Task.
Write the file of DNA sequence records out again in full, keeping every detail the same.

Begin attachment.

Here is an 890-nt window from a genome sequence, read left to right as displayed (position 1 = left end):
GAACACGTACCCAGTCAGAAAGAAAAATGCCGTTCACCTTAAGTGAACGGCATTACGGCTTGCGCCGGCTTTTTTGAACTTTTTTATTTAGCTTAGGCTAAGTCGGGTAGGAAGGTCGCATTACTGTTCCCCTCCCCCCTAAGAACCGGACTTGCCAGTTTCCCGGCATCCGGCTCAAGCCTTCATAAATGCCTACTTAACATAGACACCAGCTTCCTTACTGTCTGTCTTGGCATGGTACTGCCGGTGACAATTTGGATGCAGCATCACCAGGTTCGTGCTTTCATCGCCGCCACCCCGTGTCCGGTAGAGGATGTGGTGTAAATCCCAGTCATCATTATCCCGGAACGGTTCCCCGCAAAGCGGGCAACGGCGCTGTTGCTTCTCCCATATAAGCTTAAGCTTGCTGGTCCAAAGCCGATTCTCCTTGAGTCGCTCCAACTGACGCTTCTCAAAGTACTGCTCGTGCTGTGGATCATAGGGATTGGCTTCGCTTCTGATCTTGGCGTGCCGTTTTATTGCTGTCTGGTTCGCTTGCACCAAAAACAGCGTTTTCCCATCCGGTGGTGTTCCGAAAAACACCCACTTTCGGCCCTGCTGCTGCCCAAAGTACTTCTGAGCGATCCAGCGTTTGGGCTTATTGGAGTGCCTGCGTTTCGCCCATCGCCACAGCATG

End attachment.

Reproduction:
Here is an 890-nt window from a genome sequence, read left to right as displayed (position 1 = left end):
GAACACGTACCCAGTCAGAAAGAAAAATGCCGTTCACCTTAAGTGAACGGCATTACGGCTTGCGCCGGCTTTTTTGAACTTTTTTATTTAGCTTAGGCTAAGTCGGGTAGGAAGGTCGCATTACTGTTCCCCTCCCCCCTAAGAACCGGACTTGCCAGTTTCCCGGCATCCGGCTCAAGCCTTCATAAATGCCTACTTAACATAGACACCAGCTTCCTTACTGTCTGTCTTGGCATGGTACTGCCGGTGACAATTTGGATGCAGCATCACCAGGTTCGTGCTTTCATCGCCGCCACCCCGTGTCCGGTAGAGGATGTGGTGTAAATCCCAGTCATCATTATCCCGGAACGGTTCCCCGCAAAGCGGGCAACGGCGCTGTTGCTTCTCCCATATAAGCTTAAGCTTGCTGGTCCAAAGCCGATTCTCCTTGAGTCGCTCCAACTGACGCTTCTCAAAGTACTGCTCGTGCTGTGGATCATAGGGATTGGCTTCGCTTCTGATCTTGGCGTGCCGTTTTATTGCTGTCTGGTTCGCTTGCACCAAAAACAGCGTTTTCCCATCCGGTGGTGTTCCGAAAAACACCCACTTTCGGCCCTGCTGCTGCCCAAAGTACTTCTGAGCGATCCAGCGTTTGGGCTTATTGGAGTGCCTGCGTTTCGCCCATCGCCACAGCATG